Practically all information about the molecular structure of matter at atomic resolution is the result of crystallographic analysis. Substantial advancements in crystallographic techniques made over the last 25 years allow individuals with quite diverse background and preparation, and sometimes little training, to use crystallography as a tool to address a specific hypothesis-driven structural problem. Ironically, as a result of methodological advances, crystallography as a science has been misunderstood in recent years, sometimes thought of as too easy or irrelevant beyond the solid state.
Crystallography continues to make major contributions to the pharmaceutical industry as part of the process of rational drug design, to the field of synthetic chemistry by facilitating synthetic processes, to materials science in relating structure to function, and to medicine by identifying on the molecular level, structural features that play key roles in disease processes. Diffraction methods analyses have contributed to our fundamental understanding of many aspects of physical and biological sciences at or near atomic resolution, and have enabled significant scientific achievements, including 25 Nobel prizes. The knowledge gained from analysis of crystallographic structures is a key underpinning of modern science and technology, and crystallography has gained importance for researchers in disciplines where it has not previously appeared. Given the opportunities for new insights at the interface with other disciplines, it is an exciting time for crystallographic science but a challenging time for crystallographic education and training.
Crystallography for Chemists (and others!) is a five-day workshop that familiarizes faculty with modern instrumentation and software commonly utilized for both small and macromolecular structure determination and analysis. This workshop discusses theory and methods, and it provides participants hands-on experience in sample preparation and mounting, structure determination, interpretation, and critical assessment of crystal structure analysis. Participants will become familiarized with crystallographic terminology commonly used in research publications, as well as commonly used crystallographic databases, and they will learn what is required to successfully undertake, complete and publish a structure determination and analysis. Proven pedagogies, superior curriculum materials and innovations in teaching crystallography utilizing cyber-based tools will be described and shared.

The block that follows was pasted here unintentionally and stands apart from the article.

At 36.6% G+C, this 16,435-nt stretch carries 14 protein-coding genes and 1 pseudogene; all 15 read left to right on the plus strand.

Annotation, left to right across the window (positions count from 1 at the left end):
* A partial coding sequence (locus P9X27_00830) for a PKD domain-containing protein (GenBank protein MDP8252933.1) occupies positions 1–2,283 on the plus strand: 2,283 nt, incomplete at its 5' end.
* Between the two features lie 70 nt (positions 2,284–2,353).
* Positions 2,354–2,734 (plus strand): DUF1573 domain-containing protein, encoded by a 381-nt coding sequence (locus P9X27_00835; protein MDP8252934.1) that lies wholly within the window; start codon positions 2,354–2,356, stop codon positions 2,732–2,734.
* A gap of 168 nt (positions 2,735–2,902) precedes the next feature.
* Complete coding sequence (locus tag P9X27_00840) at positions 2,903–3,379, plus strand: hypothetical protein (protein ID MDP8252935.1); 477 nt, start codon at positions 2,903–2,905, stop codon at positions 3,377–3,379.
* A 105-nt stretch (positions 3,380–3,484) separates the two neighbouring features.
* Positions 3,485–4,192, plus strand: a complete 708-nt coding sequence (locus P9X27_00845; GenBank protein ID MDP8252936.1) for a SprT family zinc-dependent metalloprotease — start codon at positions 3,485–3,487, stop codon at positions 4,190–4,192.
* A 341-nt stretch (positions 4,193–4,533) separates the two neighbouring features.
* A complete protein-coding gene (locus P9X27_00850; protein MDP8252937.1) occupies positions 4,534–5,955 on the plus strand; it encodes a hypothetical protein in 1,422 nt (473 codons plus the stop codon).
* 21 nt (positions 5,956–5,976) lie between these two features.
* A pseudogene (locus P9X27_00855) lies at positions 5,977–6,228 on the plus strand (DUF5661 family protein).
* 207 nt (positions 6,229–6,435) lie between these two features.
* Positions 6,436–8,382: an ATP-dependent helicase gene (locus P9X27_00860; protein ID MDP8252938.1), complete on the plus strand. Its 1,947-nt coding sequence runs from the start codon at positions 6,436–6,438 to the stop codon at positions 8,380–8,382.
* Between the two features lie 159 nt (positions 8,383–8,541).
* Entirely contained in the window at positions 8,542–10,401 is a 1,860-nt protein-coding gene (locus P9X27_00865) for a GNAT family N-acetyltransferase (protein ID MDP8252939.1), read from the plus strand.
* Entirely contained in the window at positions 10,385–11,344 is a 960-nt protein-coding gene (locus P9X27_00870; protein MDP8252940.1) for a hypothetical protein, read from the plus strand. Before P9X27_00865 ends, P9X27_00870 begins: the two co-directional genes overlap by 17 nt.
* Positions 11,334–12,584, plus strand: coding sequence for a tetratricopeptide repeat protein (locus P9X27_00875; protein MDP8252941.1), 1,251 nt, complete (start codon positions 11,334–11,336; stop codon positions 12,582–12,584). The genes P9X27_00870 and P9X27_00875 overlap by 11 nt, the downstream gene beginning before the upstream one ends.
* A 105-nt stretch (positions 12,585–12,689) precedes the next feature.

We have gathered a fabulous team of facilitators for our workshop, including:
Katherine Kantardjieff, Director, Keck Center for Molecular Structure, Cal Poly Pomona
Charles Campana, Bruker AXS
Eric Hnath, Director of Sales & Marketing, Life Sciences, Rigaku Americas
Joseph Ng, Professor, Department of Biological Sciences, University of Alabama Huntsville
Eric Reinheimer, Staff Scientist, Center for Molecular Structure, Cal Poly Pomona
Bernhard Rupp, CEO, qed life science discoveries
Clyde Smith, Staff Scientist, Stanford Synchrotron Radiation Lightsource
Joseph Ziller, Staff Crystallographer, Department of Chemistry, UC Irvine
Chemists, biochemists, biologists, physicists and geologists are all encouraged to apply. Space is limited, and although we would truly like to accommodate everyone, we will select participants based on their background and the quality of the personal statement. So, please provide a thoughtful narrative on why you wish to attend, what you hope to learn, and how this will help you with your research and/or teaching endeavors at your home institution.
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Image: Stribeck, Wikimedia